“It clearly proves that there were no psychiatric grounds for my 13 years in the Beijing ankang,” Mr Wang said from Frankfurt, where he now lives with his wife and daughter. “I’ve been waiting for this for so long. It’s justice at last — a great success.”

Mr Wang was involved in the Beijing protests in 1989 that led to the Tiananmen Square massacre and was jailed after he tried to unfurl a protest banner on the third anniversary. Diagnosed as “suffering from paranoia”, the Chinese government insists he is still mentally ill and needs “strict guardianship”.

The Dutch medical report brings a spotlight to bear on Beijing’s human rights policies ahead of President Hu Jintao’s visit to Washington next month. China freed a New York Times researcher yesterday and several other prominent dissidents in a move that human rights groups say is an effort to smooth a path for the visit.

China unexpectedly dropped charges of revealing state secrets against the reporter Zhao Yan. His lawyer expected him to be released within days, although it remained unclear whether Mr Zhao would be sent abroad afterwards. He was detained after a story before the National People’s Congress last year detailing a row between the former leader Jiang Zemin and his successor, Mr Hu.

Security officials accused Mr Zhao, already well-known as a campaigning journalist before he started working for The New York Times in 2004, of leaking details of the rivalry, and he faced 10 years in jail.

Also this week, a Tibetan Buddhist nun, Phuntsog Nyidron, who served 15 years in prison on political charges, was allowed to leave China. She has flown to the United States.

President Hu’s trip is vital to foster growing trade links and smooth relations which have been strained over what Washington says is China’s refusal to allow its currency to float more freely.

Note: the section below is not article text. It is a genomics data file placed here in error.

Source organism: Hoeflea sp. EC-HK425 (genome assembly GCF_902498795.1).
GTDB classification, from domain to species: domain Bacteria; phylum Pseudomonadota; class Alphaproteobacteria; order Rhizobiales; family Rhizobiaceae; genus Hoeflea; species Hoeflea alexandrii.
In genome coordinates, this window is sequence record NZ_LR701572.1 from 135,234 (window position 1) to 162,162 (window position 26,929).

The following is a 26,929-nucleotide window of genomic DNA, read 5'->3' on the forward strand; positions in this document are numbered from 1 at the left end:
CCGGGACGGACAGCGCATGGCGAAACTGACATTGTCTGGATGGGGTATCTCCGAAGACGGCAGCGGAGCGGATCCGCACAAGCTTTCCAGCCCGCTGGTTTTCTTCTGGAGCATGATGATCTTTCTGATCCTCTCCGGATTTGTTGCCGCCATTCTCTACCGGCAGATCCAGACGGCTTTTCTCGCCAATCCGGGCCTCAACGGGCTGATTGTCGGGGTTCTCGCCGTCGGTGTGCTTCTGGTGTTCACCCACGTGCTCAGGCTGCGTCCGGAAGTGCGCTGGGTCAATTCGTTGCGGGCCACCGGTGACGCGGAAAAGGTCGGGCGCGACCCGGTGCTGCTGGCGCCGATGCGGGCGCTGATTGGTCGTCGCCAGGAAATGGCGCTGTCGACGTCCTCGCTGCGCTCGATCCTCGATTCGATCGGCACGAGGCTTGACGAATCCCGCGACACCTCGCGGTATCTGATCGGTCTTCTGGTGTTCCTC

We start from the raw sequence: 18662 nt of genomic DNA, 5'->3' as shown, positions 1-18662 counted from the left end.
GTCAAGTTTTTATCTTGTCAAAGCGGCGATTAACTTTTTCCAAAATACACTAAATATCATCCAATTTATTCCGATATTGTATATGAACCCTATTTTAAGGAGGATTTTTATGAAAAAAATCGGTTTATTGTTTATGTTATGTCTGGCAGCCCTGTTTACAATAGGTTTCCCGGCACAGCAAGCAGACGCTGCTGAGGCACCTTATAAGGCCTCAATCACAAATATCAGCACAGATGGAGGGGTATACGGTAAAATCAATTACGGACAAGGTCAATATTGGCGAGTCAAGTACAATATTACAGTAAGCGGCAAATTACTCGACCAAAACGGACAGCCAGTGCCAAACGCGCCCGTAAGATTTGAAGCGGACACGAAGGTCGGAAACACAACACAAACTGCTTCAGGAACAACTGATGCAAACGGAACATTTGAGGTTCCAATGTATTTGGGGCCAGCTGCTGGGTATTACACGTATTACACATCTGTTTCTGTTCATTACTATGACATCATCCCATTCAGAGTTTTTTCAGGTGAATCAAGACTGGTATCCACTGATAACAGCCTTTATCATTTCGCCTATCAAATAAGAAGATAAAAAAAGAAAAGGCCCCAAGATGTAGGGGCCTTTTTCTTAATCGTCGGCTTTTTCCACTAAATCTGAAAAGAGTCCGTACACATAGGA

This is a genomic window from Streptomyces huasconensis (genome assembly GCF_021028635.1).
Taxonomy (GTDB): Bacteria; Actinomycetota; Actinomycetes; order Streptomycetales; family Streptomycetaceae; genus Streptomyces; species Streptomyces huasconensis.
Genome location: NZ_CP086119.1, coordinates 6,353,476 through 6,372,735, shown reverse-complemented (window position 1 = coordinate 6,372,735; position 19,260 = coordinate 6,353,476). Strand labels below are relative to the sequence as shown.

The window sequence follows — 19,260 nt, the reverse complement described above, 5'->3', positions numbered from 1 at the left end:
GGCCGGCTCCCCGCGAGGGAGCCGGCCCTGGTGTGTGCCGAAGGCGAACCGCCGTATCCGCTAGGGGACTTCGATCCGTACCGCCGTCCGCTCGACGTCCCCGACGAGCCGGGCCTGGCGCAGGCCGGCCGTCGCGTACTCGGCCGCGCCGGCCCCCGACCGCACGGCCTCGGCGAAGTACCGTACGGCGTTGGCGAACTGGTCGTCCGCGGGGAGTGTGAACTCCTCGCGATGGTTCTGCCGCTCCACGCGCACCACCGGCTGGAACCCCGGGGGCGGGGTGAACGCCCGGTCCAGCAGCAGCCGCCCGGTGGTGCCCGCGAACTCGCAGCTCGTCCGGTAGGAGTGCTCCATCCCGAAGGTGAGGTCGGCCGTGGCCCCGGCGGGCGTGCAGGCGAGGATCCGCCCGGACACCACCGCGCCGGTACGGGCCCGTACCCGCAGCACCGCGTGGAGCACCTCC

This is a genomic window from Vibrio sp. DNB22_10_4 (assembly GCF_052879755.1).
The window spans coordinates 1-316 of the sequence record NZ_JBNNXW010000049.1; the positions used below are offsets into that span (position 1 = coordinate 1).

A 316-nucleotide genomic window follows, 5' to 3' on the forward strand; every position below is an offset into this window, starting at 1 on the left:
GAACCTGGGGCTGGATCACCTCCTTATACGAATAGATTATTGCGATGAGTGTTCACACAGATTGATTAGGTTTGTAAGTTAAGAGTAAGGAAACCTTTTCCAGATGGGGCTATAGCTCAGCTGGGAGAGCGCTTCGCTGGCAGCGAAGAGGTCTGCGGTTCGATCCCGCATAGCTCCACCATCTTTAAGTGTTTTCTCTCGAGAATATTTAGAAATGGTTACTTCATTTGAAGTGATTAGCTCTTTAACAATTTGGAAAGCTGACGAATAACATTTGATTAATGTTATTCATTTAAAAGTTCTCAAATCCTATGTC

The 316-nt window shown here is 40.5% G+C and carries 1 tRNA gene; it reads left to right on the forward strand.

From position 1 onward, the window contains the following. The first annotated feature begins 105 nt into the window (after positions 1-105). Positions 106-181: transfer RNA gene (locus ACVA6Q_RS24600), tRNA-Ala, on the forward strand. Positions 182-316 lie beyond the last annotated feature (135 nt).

— The Independent

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Chatterati
Sonia’s dinner for MPs
by Devi Cherian

Sonia Gandhi’s dinner for the Lok Sabha MPs went down very well as a PR exercise. She invited all MPs and their spouses and managed to spend a few minutes with each one of her guests.

The dinner was out on the back lawns of 10 Janpath, the tables were laid out in black table clothes and the atmosphere was relaxed.

Priya Dutt discussed her newborn baby’s teething problems, while Sonia discussed diabetes with the doctor spouse of Madhu Gowd Yakshi, the first-time MP from Andhra.

She freely mingled with the MPs, relaxed and smiling. And then there were the three bachelors who came alone: Rahul Gandhi, Milind Deora and Jitin Prasada.

Sonia is a perfect hostess with an impeccable taste for food. Well! Now coming to the other first lady, obviously, they are charmers and have their special ways.

A signature that matters

All those who met Laura Bush did not go away disappointed, for she came bearing a quaint gift wrapped in gold paper with the words “White House” printed on it.

Inside was a small crystal ball with a lithograph of the White House with the signature Laura Bush embossed underneath. After all, it’s a signature that matters.

Interestingly, in a strange mix of domestic and international politics, both Natwar Singh and Mani Shankar Aiyar were absent from the official banquets hosted for the visiting US President.